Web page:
Diagnosing cancer can involve many different steps, depending upon how a patient first presents. In order to confirm the presence of a solid tumor, imaging of some kind is required. It is possible for pain in various parts of the body to be caused by a tumor, and when a physician orders an x-ray or CT scan to investigate, a tumor will sometimes be noted. Often, identifying exactly what type of tumor is involved requires obtaining a small tissue sample called a biopsy
. In the case of blood cancers (leukemia/lymphoma), definitive diagnosis is made through blood tests and a bone marrow biopsy in which a small amount of bone marrow is removed from the hip bones and examined under the microscope.
When you are experiencing several different symptoms that represent changes in your health such as fatigue and pain, the best thing to do is always seek medical attention with your primary care physician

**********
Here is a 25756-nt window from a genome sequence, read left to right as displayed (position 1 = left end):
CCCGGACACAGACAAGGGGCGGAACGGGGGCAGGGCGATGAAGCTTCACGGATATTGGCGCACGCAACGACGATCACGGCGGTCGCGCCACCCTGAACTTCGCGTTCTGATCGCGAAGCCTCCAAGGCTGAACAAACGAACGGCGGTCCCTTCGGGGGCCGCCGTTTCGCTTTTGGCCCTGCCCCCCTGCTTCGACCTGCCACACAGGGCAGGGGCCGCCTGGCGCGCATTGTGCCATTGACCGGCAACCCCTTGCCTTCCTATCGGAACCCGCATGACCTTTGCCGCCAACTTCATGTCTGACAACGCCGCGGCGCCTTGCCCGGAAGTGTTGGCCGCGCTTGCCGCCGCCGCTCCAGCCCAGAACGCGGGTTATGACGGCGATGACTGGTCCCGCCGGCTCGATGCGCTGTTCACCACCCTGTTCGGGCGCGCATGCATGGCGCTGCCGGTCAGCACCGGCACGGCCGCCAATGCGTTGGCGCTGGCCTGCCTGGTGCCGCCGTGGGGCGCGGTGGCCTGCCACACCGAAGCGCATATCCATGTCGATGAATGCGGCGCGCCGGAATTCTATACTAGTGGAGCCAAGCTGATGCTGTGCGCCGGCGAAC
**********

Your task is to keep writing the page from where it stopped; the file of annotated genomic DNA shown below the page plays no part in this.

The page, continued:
. In this case, he or she will want to talk with you more about your symptoms and ask more detailed questions to try and understand what is happening. A physical exam and some basic blood tests or possibly imaging studies may also be important. Hopefully you don't have cancer, but if you are not feeling well, you definitely want to speak with your doctor
to try and find out why.